With jurisdiction based solely on diversity of citizenship, this action was brought in a Federal District Court in New York to recover under the California Wrongful Death Statute for the death in California of a passenger on an airplane operated by a California corporation. Applying what it believed to be applicable California law, as declared by its intermediate appellate tribunals, the District Court dismissed the action as barred by limitations, and the Court of Appeals affirmed. Held: The judgment of the Court of Appeals is vacated and the case is remanded to that Court for reconsideration in the light of a considered dictum of the Supreme Court of California, announced after the ruling of the District Court and not brought to the attention of the Court of Appeals, which might lead to a different result. Pp. 293-296.
Reported below: 276 F.2d 280.
Robert A. Dwyer argued the cause for petitioners. With him on the brief were Edward M. O'Brien and Harry S. Wender.
William J. Junkerman argued the cause for respondent. With him on the brief was James B. McQuillan.
This action was brought in the United States District Court for the Southern District of New York to recover damages for the wrongful death of Jasper W. Hall, a resident of South Carolina, who was killed in California in the crash of an airplane operated by defendant-respondent Transocean Air Lines. Plaintiffs, petitioners here, are [365 U.S. 293, 294] the decedent's South Carolina-appointed administrator, decedent's widow, and decedent's minor child, who sues through the widow, her mother, appointed her guardian ad litem by the District Court. Federal jurisdiction was predicated solely on diversity of citizenship - the administrator being a New York resident, the widow and child South Carolina residents, the airline a California corporation with its principal place of business in California - and the substantive basis of the claim was California's Wrongful Death Statute, Cal. Code Civ. Proc. 377, made applicable by the New York choice-of-law rules, see Baldwin v. Powell, 294 N. Y. 130, 61 N. E. 2d 412, which govern this diversity action. Erie R. Co. v. Tompkins, 304 U.S. 64 ; Klaxon Co. v. Stentor Elec. Mfg. Co., 313 U.S. 487 . The defendant, by its answer, set up the Statute of Limitations, and subsequently moved for summary judgment on the ground that the action was time-barred. Enforcing the one-year limitations period deemed controlling under Cal. Code Civ. Proc. 340, brought into operation by New York's "borrowing statute," N. Y. Civ. Prac. Act 13, the District Court held that the Statute had run as to the widow, and hence that the child and the administrator were also barred under the California doctrine, announced by California District Courts of Appeal in Sears v. Majors, 104 Cal. App. 60, 285 Pac. 321, and Haro v. Southern P. R. Co., 17 Cal. App. 2d 594, 62 P.2d 441, that where one beneficiary of a wrongful death claim is time-barred, all beneficiaries are time-barred, the cause of action being "joint." 173 F. Supp. 114. There was no decision on this precise point by the Supreme Court of California; that court had left Sears and Haro undisturbed. See also Gates v. Wendling Nathan Co., 27 Cal. App. 2d 307, 81 P.2d 173; Glavich v. Industrial Accident Comm'n, 44 Cal. App. 2d 517 112 P.2d 774 [365 U.S. 293, 295] (dictum). The District Court's order granting the motion for summary judgment was affirmed by the Court of Appeals for the Second Circuit. 276 F.2d 280. We granted certiorari. 363 U.S. 836 .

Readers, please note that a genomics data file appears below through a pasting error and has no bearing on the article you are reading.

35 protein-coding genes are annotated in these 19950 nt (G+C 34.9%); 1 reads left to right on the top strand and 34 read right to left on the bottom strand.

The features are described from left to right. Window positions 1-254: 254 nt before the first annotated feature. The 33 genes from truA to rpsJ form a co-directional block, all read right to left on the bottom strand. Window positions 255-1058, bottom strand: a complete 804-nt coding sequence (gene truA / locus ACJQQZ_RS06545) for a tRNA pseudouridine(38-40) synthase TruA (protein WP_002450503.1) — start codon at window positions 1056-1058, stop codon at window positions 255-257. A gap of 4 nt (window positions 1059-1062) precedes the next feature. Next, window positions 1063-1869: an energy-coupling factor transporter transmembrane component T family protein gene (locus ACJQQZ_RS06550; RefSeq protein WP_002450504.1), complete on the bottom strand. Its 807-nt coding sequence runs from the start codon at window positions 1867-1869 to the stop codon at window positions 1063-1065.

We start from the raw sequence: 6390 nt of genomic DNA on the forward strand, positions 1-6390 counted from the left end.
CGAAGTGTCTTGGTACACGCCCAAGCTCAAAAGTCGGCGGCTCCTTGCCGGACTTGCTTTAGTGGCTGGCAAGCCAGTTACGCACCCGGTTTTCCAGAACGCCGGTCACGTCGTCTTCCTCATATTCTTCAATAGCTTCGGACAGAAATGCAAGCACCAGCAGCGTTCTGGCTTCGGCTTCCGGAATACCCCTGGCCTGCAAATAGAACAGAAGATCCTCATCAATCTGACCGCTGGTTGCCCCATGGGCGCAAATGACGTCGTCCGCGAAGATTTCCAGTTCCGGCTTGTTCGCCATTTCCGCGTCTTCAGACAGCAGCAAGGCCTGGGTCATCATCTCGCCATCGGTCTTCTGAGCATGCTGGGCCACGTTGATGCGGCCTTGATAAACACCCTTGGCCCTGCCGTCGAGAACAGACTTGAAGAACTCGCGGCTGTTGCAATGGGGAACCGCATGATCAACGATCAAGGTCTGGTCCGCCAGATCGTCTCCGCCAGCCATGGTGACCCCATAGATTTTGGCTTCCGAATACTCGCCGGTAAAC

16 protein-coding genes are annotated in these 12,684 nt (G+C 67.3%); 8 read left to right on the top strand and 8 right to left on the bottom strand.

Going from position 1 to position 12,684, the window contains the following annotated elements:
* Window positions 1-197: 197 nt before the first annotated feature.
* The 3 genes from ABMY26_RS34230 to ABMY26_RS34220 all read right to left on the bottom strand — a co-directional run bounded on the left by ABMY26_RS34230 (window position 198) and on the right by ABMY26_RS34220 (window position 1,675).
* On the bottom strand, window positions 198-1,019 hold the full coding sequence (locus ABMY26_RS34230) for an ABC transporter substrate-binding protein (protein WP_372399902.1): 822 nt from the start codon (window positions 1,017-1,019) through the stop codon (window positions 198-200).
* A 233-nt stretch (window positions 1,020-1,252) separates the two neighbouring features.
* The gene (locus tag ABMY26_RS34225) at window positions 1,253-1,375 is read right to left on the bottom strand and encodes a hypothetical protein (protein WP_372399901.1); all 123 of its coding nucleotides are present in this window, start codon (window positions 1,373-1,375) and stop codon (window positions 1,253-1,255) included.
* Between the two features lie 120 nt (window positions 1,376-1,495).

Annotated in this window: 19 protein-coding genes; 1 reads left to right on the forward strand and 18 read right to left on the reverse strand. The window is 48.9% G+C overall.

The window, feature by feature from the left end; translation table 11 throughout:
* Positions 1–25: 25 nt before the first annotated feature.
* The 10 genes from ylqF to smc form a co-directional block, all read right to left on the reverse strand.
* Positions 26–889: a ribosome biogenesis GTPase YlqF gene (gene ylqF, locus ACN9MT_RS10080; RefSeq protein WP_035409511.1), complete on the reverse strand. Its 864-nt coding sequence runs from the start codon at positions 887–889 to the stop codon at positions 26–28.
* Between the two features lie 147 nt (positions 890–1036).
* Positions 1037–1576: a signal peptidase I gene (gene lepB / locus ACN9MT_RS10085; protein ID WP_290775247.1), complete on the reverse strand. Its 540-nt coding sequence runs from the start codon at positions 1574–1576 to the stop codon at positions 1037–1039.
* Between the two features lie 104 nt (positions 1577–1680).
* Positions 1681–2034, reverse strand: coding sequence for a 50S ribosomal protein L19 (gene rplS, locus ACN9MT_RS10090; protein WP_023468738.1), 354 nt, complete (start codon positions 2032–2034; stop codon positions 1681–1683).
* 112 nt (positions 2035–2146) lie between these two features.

The writ brought here several points decided adversely to petitioners below. We need discuss only one issue, for its determination disposes of the case. The Sears and Haro cases, regarded by the District Court and the Court of Appeals as controlling the effect upon a claim for wrongful death of the running of the Statute of Limitations upon one but not upon another of the decedent's heirs (the latter being under a limitations-tolling disability), were decided in 1930 and 1936, respectively, and Gates in 1938, by California District Courts of Appeal. In December 1959, the Supreme Court of California, en banc, decided Leeper v. Beltrami, 53 Cal. 2d 195, 347 P.2d 12, which, in a considered dictum construing Cal. Code Civ. Proc. 352, stated: "If the cause of action were a joint one, the statute would be tolled as to both. `If an action not severable is not barred as to one of the parties on account of his infancy at the time the cause of action arose, it is not barred as to either of the other parties.'" Id., at 208-209, 347 P.2d, at 22.
This case was handed down after the District Court's ruling granting summary judgment for respondent in the present litigation, and only shortly before argument in the Court of Appeals. It was not brought to the attention of, and was not considered by, that court. Inasmuch as the view expressed therein by the highest court of California may be decisive of an issue critical to petitioners' claims, and inasmuch as the Court of Appeals for the Second Circuit is charged with mandatory appellate review in the present case, that court should decide what relative weights, as authoritative sources for ascertaining [365 U.S. 293, 296] California law, the New York Court of Appeals would accord to the Sears-Haro line (direct holdings of District Courts of Appeal between 1930 and 1938) and to Leeper (a considered, relevant dictum of general scope by the California Supreme Court in 1959). We set aside the judgment of the Court of Appeals and remand to that court for reconsideration of the case in light of the new factor introduced by Leeper v. Beltrami, supra.